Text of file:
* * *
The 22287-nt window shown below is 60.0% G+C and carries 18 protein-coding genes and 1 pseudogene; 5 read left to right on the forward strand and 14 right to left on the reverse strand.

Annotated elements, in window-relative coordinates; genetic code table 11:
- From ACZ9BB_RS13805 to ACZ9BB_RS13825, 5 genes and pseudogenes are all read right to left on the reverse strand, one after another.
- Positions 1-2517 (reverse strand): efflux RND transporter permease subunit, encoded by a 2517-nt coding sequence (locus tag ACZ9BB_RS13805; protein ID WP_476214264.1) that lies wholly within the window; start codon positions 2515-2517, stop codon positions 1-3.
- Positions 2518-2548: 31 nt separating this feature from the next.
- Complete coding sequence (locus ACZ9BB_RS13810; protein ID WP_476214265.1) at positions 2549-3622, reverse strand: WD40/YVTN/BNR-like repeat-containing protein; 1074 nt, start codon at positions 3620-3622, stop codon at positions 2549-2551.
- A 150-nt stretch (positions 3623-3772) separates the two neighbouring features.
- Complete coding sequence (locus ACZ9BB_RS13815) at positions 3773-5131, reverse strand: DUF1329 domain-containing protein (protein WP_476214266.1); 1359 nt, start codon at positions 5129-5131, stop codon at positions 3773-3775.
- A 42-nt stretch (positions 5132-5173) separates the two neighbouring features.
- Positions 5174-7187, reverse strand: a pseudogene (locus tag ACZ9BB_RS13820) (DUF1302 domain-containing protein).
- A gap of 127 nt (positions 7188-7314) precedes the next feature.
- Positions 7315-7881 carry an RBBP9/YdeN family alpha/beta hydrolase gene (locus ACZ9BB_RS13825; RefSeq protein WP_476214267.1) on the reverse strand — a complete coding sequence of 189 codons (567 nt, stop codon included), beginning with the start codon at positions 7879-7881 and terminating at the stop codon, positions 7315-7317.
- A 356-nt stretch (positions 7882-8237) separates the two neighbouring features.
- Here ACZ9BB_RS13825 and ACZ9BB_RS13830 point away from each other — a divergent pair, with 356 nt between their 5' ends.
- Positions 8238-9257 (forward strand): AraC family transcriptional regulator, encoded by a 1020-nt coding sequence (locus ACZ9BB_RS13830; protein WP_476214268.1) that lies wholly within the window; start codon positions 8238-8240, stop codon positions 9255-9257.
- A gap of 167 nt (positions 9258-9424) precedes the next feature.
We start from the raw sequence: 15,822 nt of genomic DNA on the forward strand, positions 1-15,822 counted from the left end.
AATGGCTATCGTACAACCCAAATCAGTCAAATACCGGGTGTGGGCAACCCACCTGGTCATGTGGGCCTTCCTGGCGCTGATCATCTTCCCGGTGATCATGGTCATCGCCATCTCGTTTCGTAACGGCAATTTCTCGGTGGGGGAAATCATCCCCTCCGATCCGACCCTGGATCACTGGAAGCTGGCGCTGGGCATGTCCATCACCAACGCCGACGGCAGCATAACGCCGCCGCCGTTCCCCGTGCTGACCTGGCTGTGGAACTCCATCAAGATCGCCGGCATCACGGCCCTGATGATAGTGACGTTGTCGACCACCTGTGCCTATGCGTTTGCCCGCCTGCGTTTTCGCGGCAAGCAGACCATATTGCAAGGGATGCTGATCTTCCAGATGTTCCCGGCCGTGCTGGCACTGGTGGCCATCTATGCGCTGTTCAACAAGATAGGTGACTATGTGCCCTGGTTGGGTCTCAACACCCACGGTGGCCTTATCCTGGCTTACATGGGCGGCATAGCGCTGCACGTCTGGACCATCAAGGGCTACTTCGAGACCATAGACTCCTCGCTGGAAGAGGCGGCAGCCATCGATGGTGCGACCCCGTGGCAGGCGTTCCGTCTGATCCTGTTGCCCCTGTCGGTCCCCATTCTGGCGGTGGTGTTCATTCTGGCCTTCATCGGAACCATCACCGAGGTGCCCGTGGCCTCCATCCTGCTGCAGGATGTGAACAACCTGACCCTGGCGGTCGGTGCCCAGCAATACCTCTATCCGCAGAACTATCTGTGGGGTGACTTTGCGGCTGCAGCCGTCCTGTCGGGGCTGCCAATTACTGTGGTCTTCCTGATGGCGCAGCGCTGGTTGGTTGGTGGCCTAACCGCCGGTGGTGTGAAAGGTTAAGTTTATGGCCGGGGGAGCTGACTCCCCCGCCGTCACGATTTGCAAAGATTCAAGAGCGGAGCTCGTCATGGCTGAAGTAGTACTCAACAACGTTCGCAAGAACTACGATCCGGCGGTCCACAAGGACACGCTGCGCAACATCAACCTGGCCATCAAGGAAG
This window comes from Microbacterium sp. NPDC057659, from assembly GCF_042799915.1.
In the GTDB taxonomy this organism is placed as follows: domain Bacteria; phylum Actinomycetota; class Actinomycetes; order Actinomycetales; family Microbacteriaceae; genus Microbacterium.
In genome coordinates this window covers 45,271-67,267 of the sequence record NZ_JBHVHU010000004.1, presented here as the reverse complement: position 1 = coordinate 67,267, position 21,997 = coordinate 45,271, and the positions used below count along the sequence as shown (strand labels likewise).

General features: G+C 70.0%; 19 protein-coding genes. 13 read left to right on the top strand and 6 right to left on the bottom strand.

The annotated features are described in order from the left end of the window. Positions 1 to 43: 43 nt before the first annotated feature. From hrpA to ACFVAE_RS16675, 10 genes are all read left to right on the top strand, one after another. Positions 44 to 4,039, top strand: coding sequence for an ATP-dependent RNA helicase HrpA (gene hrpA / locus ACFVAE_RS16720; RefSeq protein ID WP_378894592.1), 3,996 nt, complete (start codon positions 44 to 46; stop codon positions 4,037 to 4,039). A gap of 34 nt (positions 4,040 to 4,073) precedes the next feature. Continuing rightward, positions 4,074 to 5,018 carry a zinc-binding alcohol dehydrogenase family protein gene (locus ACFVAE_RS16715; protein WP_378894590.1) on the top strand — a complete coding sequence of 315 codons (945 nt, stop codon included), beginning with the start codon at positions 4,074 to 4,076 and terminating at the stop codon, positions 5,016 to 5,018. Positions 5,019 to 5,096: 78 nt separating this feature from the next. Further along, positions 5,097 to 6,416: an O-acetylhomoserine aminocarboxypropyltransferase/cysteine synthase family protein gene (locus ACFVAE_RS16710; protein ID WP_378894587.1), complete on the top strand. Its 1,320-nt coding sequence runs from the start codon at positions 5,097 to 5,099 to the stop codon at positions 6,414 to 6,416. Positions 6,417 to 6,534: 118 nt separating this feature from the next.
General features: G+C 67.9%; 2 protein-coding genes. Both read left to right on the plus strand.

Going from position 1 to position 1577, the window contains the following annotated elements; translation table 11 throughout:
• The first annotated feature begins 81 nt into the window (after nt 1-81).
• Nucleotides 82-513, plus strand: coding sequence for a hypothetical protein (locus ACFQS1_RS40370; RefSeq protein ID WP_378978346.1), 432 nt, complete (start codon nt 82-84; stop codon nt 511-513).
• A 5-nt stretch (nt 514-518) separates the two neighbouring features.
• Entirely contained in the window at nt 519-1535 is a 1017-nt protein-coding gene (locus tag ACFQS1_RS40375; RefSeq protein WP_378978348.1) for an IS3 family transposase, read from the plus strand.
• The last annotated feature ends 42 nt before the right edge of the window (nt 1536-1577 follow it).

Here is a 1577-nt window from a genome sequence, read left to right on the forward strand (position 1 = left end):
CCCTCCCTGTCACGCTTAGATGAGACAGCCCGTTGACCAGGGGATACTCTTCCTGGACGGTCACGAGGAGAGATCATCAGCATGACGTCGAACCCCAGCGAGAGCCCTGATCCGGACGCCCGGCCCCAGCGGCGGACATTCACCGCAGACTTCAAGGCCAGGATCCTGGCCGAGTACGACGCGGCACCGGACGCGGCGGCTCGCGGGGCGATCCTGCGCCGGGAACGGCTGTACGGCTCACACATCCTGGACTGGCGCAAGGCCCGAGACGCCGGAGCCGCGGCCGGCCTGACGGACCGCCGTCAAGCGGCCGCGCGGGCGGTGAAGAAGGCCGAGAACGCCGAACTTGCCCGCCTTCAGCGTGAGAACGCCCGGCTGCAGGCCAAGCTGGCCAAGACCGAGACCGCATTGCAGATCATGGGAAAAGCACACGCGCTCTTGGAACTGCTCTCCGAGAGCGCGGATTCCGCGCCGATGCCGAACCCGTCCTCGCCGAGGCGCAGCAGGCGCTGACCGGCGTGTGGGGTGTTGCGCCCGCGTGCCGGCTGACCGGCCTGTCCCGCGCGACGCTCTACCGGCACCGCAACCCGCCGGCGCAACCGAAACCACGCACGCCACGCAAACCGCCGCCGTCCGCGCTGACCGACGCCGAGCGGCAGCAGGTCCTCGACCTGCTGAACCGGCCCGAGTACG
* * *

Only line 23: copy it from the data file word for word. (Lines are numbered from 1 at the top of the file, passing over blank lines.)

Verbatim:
The annotated features are described in order from the left end of the window. Positions 1 to 43: 43 nt before the first annotated feature. From hrpA to ACFVAE_RS16675, 10 genes are all read left to right on the top strand, one after another. Positions 44 to 4,039, top strand: coding sequence for an ATP-dependent RNA helicase HrpA (gene hrpA / locus ACFVAE_RS16720; RefSeq protein ID WP_378894592.1), 3,996 nt, complete (start codon positions 44 to 46; stop codon positions 4,037 to 4,039). A gap of 34 nt (positions 4,040 to 4,073) precedes the next feature. Continuing rightward, positions 4,074 to 5,018 carry a zinc-binding alcohol dehydrogenase family protein gene (locus ACFVAE_RS16715; protein WP_378894590.1) on the top strand — a complete coding sequence of 315 codons (945 nt, stop codon included), beginning with the start codon at positions 4,074 to 4,076 and terminating at the stop codon, positions 5,016 to 5,018. Positions 5,019 to 5,096: 78 nt separating this feature from the next. Further along, positions 5,097 to 6,416: an O-acetylhomoserine aminocarboxypropyltransferase/cysteine synthase family protein gene (locus ACFVAE_RS16710; protein ID WP_378894587.1), complete on the top strand. Its 1,320-nt coding sequence runs from the start codon at positions 5,097 to 5,099 to the stop codon at positions 6,414 to 6,416. Positions 6,417 to 6,534: 118 nt separating this feature from the next.